Two channel relay trouble using Yun

So I am using an Yun in a project. I just added a SainSmart 2-Channel 5V Relay Module into the project. The trouble I am having is getting both coils to fire at the same time. Each relay is


wired to their own digital pin for control.

When I activate both coils only one contactor will activate but both LED's will light up as if they are both working. I can activate each coil separately no problem. When I try to activate both at the same time only one will activate. Reading the documentation of the Yun, I see that each digital I/O pin is rated to 40 mA. The relay module documentation says that each coil requires 15 - 20 mA of current. Am I reading this correctly? Any thoughts or do you see something that I need to change?

Thanks in advance...

How are you powering the relay board? The trigger input only needs 15-20 mA, but that's just to trigger the isolation circuit and LED. That isolation circuit then triggers the actual relay, which needs more current than that. It sounds like you are not providing enough power to the board.

The board should have an option for an independent power supply - you should use it and the relays itself, and whatever they are controlling, should be powere independently from the Yun.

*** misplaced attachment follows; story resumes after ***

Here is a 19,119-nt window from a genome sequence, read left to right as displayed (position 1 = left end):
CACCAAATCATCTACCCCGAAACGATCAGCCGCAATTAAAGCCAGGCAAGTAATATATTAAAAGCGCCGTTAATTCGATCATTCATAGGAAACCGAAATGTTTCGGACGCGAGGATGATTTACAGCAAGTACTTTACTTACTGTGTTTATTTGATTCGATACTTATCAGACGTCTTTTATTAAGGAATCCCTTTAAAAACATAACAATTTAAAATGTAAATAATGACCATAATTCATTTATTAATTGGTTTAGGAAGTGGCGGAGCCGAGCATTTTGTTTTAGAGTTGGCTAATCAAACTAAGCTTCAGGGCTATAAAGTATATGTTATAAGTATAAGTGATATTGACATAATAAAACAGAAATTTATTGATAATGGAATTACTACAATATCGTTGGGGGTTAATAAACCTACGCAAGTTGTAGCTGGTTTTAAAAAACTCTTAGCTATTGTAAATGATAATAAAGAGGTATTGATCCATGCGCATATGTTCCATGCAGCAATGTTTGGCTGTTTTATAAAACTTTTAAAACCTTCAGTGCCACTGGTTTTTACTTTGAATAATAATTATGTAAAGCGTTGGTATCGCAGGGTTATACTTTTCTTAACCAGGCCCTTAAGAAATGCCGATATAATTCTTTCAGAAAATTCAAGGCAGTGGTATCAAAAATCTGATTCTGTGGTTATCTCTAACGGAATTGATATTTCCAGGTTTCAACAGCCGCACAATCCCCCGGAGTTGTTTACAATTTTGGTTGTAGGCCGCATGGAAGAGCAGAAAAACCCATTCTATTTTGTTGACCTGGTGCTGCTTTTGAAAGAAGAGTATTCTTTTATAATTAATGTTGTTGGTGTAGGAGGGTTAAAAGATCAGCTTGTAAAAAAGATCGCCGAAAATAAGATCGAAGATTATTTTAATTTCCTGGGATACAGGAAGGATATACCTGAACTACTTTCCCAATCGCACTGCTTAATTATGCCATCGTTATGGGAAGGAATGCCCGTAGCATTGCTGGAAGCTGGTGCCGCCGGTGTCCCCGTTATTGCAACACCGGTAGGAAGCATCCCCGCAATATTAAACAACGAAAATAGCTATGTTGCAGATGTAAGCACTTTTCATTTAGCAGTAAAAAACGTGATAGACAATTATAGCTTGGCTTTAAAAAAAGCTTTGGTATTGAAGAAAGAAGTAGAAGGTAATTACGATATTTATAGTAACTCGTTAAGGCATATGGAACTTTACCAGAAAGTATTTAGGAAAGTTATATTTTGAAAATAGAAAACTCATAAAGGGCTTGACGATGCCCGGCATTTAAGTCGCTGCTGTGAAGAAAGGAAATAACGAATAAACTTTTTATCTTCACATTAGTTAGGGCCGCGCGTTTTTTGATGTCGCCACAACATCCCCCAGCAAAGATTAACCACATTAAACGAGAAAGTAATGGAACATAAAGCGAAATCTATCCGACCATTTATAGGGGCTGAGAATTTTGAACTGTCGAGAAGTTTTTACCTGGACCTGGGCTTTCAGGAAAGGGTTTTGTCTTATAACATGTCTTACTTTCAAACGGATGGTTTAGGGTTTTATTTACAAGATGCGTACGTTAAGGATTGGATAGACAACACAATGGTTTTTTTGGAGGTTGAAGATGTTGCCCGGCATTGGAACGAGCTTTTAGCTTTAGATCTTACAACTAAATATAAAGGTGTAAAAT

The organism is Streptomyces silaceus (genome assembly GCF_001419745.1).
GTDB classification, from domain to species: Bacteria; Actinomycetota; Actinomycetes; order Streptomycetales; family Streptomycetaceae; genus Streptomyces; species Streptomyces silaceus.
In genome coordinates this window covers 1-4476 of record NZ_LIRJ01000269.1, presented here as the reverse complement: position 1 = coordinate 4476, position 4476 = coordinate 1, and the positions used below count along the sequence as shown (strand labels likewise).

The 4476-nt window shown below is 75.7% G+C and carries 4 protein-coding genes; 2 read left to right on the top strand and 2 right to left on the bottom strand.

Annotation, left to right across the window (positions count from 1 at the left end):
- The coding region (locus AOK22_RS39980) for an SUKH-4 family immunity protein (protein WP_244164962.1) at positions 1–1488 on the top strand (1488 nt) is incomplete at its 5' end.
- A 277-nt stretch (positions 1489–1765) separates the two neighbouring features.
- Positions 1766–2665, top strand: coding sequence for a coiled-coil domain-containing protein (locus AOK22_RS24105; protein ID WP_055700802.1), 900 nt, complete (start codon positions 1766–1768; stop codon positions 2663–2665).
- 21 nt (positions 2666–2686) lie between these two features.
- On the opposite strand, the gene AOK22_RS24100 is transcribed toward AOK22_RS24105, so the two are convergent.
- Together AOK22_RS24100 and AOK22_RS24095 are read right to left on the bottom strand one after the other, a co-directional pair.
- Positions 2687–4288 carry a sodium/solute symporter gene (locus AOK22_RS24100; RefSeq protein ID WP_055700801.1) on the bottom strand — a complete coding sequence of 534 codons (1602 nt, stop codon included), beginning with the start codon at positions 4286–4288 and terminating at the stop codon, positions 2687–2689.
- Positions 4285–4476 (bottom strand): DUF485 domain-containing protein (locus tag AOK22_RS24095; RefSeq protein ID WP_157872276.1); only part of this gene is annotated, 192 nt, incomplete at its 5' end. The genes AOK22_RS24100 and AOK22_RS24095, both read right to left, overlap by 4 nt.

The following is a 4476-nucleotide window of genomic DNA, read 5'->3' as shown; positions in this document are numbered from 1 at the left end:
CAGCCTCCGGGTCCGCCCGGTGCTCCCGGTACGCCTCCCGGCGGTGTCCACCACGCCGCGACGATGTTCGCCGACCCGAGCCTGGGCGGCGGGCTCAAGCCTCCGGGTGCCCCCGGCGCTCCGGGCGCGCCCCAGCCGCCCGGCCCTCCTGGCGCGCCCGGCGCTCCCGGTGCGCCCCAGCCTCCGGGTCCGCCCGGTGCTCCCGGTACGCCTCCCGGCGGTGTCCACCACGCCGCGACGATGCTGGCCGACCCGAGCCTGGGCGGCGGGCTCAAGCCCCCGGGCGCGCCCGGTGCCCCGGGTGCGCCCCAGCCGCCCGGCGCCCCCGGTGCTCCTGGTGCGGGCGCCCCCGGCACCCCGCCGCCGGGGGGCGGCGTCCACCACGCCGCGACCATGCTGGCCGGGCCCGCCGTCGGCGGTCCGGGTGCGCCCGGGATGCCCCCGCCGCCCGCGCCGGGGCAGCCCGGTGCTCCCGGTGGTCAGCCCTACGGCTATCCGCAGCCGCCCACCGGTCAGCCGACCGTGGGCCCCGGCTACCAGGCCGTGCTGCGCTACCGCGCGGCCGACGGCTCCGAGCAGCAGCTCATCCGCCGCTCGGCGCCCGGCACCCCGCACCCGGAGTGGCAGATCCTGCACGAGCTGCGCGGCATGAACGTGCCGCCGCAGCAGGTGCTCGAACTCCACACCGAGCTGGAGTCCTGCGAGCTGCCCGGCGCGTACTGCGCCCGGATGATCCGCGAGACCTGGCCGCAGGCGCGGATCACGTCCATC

They make several different versions of relay boards, just saying its two channels is not enough to positively identify your board. Knowing exactly which relay board you are using, and exactly how you have it wired up, will let us give you a better answer.

Can you post your code (between the code-tags)?
This is always helpful if your are asking for help since it helps use see what is going on...

Have you tried a different power supply?

A drawing of your circuit would also be helpful!

arjan_hes:
Can you post your code (between the code-tags)?
This is always helpful if your are asking for help since it helps use see what is going on...

I generally agree, and often ask to see code, but I specifically didn't ask for it this time. He says he can see both LEDs come on, but not both relays. It seems to me that software is not the issue this time, it seems pretty clear that this a power or wiring problem.

Thank you both for your reply!

I have confirmed that it's not a code issue. I would agree with ShapeShifter that it is a current issue. To me it's exhibiting a condition when there is not enough current to drive the coil.